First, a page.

Are we doomed to repeat history? As Manifest Destiny pushed ill-equipped Americans deeper and deeper into traditional native lands, we pointed at “the red man,” symbol of all that was wild, unpredictable, and evil about the American West. We set about to destroy that which we could not and would not understand. We succeeded miserably.
After getting caught with our pants around our ankles in Pearl Harbor, American fury fell full force upon Japanese-Americans. We had a new enemy to castigate, an enemy who was only too easy to spot, to isolate, to uproot, and to dump into crude camps around the country.
One of these camps existed not far from where I live. The Minidoka War Relocation Center imprisoned American citizens and aliens of Japanese ancestry for three years during World War II. While it was just fine for young Japanese-American sons to fight and die in Europe in defense of America, back home their parents, grandparents, and siblings were herded like cattle into crude camps without proper sanitation, ringed with barbed wire and armed guards.
Naturally, after the Japanese attack, Americans feared their ethnic neighbors. How could we be certain where these people’s loyalties lay? Perhaps they would turn on America when push came to shove. Perhaps they were covertly feeding information to their native country. Indeed, maybe one in a thousand was a traitor. But what of the rights of the other 999 citizens?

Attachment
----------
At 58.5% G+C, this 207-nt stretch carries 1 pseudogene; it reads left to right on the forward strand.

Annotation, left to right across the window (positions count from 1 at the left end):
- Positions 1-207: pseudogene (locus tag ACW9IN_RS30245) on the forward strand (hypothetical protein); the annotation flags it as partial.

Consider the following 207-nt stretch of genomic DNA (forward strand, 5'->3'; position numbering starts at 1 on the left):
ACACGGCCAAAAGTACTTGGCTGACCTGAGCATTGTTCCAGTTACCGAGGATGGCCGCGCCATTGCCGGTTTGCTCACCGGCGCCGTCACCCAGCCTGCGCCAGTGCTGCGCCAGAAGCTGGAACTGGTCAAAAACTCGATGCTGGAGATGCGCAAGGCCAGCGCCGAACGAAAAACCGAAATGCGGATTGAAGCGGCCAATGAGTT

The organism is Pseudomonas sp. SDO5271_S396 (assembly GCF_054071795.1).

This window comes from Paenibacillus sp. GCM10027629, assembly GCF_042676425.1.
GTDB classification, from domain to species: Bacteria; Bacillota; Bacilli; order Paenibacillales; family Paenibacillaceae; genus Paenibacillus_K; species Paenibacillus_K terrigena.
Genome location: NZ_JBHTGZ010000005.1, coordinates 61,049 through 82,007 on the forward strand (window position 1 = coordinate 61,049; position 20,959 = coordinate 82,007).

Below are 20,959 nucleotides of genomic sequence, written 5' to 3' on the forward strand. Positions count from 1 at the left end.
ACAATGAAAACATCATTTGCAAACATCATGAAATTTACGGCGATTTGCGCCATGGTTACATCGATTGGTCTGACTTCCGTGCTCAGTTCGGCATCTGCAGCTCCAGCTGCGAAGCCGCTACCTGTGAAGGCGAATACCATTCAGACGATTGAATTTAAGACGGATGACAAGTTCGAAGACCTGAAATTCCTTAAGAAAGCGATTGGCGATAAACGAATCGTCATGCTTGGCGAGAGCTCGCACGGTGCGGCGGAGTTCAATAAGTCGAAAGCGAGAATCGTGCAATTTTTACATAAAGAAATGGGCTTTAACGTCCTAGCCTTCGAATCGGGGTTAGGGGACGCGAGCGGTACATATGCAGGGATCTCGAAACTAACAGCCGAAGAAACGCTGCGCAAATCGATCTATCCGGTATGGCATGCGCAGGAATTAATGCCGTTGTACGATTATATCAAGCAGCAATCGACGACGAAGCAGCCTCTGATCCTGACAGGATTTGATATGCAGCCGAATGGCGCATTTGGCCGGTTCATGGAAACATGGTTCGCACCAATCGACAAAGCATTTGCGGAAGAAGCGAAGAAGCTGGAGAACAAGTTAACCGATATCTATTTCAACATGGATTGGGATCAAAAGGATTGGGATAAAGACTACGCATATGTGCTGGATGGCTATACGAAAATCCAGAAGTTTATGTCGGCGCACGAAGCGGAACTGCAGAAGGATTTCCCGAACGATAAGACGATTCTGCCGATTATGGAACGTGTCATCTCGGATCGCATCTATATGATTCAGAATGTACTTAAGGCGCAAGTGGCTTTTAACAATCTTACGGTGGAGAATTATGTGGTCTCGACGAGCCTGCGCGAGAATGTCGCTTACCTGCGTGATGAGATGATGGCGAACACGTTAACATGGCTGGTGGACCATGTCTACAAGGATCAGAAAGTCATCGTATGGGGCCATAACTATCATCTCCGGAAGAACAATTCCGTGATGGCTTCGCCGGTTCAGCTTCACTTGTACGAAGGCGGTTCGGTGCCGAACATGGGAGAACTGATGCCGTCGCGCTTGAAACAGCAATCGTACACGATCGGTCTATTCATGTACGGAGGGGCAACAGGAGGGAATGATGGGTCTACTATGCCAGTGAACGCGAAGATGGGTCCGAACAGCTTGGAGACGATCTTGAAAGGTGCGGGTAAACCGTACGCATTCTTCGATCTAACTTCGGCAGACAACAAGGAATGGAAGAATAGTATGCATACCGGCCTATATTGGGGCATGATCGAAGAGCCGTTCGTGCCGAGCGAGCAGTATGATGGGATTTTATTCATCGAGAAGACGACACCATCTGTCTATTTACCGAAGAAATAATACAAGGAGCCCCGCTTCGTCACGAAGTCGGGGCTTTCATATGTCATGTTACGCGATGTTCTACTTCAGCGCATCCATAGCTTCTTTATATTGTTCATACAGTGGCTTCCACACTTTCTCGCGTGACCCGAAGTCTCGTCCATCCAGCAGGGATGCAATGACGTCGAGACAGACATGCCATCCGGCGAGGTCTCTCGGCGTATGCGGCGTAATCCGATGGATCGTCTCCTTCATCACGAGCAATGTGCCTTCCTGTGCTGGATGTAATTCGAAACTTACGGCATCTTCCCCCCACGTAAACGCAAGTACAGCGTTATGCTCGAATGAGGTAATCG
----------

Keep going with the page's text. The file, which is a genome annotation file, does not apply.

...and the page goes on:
It is bad enough that by executive order, thousands of people were segregated based upon nothing but their ethnicity. But what happened to their property was even worse. What they could not bring to the camps—which was a lot—was lost forever, pillaged by former neighbors and friends. If they were able to sell their property at all, it netted insanely depreciated values. What wasn’t sold was lost because they could no longer pay property taxes. What we did to this group of people was criminal. And, as a country, we eventually had to pay up. As we looked back upon our behavior with the guilty eyes of a new generation, the Federal Government ponied up over one billion dollars in reparations to a class of people we had once decided was a national threat. Too little, too late.
Since 9/11 and the increasing turmoil in the Middle East, we seem to have forgotten the lessons of our past history of persecution. Today, a congressional hearing explored the danger of Islamic extremists in America. Here we go, all over again!
I recognize that “bad people” exist, and that they can do and have done harm to American citizens, and that fundamentalists (of all types) live in a bubble of fanaticism that promotes violence and twisted logic. But is our only defense against the threat of wackoes the castigation of an entire cast of people—people to be judged by one thing only: their religious convictions? There has to be a better way.
It is supremely ironic to me that the same CBS Evening News cast that covered anti-bullying and anti-harrassment movements, began the half-hour program with a look at Congressional attempts to marginalize Islamic American citizens. Is anybody thinking?